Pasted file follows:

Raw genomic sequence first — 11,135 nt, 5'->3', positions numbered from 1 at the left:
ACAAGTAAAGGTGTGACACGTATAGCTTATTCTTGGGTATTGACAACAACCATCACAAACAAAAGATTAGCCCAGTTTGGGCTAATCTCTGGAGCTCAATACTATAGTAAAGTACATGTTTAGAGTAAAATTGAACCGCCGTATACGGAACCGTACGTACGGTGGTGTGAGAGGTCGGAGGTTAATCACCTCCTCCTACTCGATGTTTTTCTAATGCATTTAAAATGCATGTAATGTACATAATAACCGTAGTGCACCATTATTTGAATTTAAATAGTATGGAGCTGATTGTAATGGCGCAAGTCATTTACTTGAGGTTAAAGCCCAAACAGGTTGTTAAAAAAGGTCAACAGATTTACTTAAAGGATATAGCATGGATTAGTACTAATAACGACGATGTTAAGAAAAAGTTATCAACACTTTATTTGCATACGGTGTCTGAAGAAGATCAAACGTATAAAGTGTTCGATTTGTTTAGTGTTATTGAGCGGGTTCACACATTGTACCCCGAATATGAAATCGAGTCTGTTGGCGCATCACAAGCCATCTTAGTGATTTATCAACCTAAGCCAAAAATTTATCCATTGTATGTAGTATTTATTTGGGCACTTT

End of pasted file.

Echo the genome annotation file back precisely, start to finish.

Raw genomic sequence first — 11,135 nt, 5'->3', positions numbered from 1 at the left:
ACAAGTAAAGGTGTGACACGTATAGCTTATTCTTGGGTATTGACAACAACCATCACAAACAAAAGATTAGCCCAGTTTGGGCTAATCTCTGGAGCTCAATACTATAGTAAAGTACATGTTTAGAGTAAAATTGAACCGCCGTATACGGAACCGTACGTACGGTGGTGTGAGAGGTCGGAGGTTAATCACCTCCTCCTACTCGATGTTTTTCTAATGCATTTAAAATGCATGTAATGTACATAATAACCGTAGTGCACCATTATTTGAATTTAAATAGTATGGAGCTGATTGTAATGGCGCAAGTCATTTACTTGAGGTTAAAGCCCAAACAGGTTGTTAAAAAAGGTCAACAGATTTACTTAAAGGATATAGCATGGATTAGTACTAATAACGACGATGTTAAGAAAAAGTTATCAACACTTTATTTGCATACGGTGTCTGAAGAAGATCAAACGTATAAAGTGTTCGATTTGTTTAGTGTTATTGAGCGGGTTCACACATTGTACCCCGAATATGAAATCGAGTCTGTTGGCGCATCACAAGCCATCTTAGTGATTTATCAACCTAAGCCAAAAATTTATCCATTGTATGTAGTATTTATTTGGGCACTTT